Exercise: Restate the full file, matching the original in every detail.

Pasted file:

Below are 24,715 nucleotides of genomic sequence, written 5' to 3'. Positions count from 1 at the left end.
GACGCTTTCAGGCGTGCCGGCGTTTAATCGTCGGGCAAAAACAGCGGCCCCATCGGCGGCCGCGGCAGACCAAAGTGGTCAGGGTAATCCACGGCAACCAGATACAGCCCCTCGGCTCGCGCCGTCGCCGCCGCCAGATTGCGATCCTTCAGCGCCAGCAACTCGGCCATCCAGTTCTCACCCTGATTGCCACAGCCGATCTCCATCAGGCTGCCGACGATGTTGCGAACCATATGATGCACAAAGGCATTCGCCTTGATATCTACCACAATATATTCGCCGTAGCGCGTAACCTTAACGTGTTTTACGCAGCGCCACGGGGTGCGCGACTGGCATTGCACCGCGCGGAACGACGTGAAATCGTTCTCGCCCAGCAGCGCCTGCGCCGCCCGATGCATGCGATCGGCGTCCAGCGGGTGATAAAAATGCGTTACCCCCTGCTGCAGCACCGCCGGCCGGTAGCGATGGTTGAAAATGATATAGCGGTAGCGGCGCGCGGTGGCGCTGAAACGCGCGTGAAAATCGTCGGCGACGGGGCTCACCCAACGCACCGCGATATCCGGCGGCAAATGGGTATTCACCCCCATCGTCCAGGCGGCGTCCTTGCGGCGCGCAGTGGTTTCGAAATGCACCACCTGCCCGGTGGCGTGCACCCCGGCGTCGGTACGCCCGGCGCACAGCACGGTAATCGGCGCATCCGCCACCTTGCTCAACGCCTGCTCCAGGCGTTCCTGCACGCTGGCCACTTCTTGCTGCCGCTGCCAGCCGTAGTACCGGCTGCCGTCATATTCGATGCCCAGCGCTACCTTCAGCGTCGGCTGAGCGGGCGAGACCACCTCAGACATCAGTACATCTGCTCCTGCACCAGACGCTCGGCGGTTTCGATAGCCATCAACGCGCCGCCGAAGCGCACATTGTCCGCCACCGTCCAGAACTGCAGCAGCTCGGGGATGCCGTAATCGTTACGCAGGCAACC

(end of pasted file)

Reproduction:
Below are 24,715 nucleotides of genomic sequence, written 5' to 3'. Positions count from 1 at the left end.
GACGCTTTCAGGCGTGCCGGCGTTTAATCGTCGGGCAAAAACAGCGGCCCCATCGGCGGCCGCGGCAGACCAAAGTGGTCAGGGTAATCCACGGCAACCAGATACAGCCCCTCGGCTCGCGCCGTCGCCGCCGCCAGATTGCGATCCTTCAGCGCCAGCAACTCGGCCATCCAGTTCTCACCCTGATTGCCACAGCCGATCTCCATCAGGCTGCCGACGATGTTGCGAACCATATGATGCACAAAGGCATTCGCCTTGATATCTACCACAATATATTCGCCGTAGCGCGTAACCTTAACGTGTTTTACGCAGCGCCACGGGGTGCGCGACTGGCATTGCACCGCGCGGAACGACGTGAAATCGTTCTCGCCCAGCAGCGCCTGCGCCGCCCGATGCATGCGATCGGCGTCCAGCGGGTGATAAAAATGCGTTACCCCCTGCTGCAGCACCGCCGGCCGGTAGCGATGGTTGAAAATGATATAGCGGTAGCGGCGCGCGGTGGCGCTGAAACGCGCGTGAAAATCGTCGGCGACGGGGCTCACCCAACGCACCGCGATATCCGGCGGCAAATGGGTATTCACCCCCATCGTCCAGGCGGCGTCCTTGCGGCGCGCAGTGGTTTCGAAATGCACCACCTGCCCGGTGGCGTGCACCCCGGCGTCGGTACGCCCGGCGCACAGCACGGTAATCGGCGCATCCGCCACCTTGCTCAACGCCTGCTCCAGGCGTTCCTGCACGCTGGCCACTTCTTGCTGCCGCTGCCAGCCGTAGTACCGGCTGCCGTCATATTCGATGCCCAGCGCTACCTTCAGCGTCGGCTGAGCGGGCGAGACCACCTCAGACATCAGTACATCTGCTCCTGCACCAGACGCTCGGCGGTTTCGATAGCCATCAACGCGCCGCCGAAGCGCACATTGTCCGCCACCGTCCAGAACTGCAGCAGCTCGGGGATGCCGTAATCGTTACGCAGGCAACC